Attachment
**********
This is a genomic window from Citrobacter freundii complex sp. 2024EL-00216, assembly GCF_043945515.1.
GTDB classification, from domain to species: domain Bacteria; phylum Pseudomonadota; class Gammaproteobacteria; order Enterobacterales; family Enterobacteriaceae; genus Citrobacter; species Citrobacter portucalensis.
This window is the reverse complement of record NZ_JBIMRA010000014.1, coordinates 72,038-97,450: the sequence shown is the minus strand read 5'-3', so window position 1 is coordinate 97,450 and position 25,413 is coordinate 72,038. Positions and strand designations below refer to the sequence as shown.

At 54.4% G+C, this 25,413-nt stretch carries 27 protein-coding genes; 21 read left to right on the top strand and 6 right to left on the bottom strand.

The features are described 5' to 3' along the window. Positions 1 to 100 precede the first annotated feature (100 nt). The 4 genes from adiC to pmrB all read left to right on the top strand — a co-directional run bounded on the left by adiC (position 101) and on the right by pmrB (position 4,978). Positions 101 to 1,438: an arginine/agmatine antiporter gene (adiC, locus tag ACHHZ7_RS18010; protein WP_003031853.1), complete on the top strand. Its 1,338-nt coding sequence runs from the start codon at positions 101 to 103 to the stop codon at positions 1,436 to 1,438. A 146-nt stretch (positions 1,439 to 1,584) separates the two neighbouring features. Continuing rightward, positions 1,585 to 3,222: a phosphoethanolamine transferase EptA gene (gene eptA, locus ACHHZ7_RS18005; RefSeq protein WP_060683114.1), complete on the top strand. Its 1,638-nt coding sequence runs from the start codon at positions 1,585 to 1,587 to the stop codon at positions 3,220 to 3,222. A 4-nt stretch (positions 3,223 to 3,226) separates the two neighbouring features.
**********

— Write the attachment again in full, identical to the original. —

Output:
This is a genomic window from Citrobacter freundii complex sp. 2024EL-00216, assembly GCF_043945515.1.
GTDB classification, from domain to species: domain Bacteria; phylum Pseudomonadota; class Gammaproteobacteria; order Enterobacterales; family Enterobacteriaceae; genus Citrobacter; species Citrobacter portucalensis.
This window is the reverse complement of record NZ_JBIMRA010000014.1, coordinates 72,038-97,450: the sequence shown is the minus strand read 5'-3', so window position 1 is coordinate 97,450 and position 25,413 is coordinate 72,038. Positions and strand designations below refer to the sequence as shown.

At 54.4% G+C, this 25,413-nt stretch carries 27 protein-coding genes; 21 read left to right on the top strand and 6 right to left on the bottom strand.

The features are described 5' to 3' along the window. Positions 1 to 100 precede the first annotated feature (100 nt). The 4 genes from adiC to pmrB all read left to right on the top strand — a co-directional run bounded on the left by adiC (position 101) and on the right by pmrB (position 4,978). Positions 101 to 1,438: an arginine/agmatine antiporter gene (adiC, locus tag ACHHZ7_RS18010; protein WP_003031853.1), complete on the top strand. Its 1,338-nt coding sequence runs from the start codon at positions 101 to 103 to the stop codon at positions 1,436 to 1,438. A 146-nt stretch (positions 1,439 to 1,584) separates the two neighbouring features. Continuing rightward, positions 1,585 to 3,222: a phosphoethanolamine transferase EptA gene (gene eptA, locus ACHHZ7_RS18005; RefSeq protein WP_060683114.1), complete on the top strand. Its 1,638-nt coding sequence runs from the start codon at positions 1,585 to 1,587 to the stop codon at positions 3,220 to 3,222. A 4-nt stretch (positions 3,223 to 3,226) separates the two neighbouring features.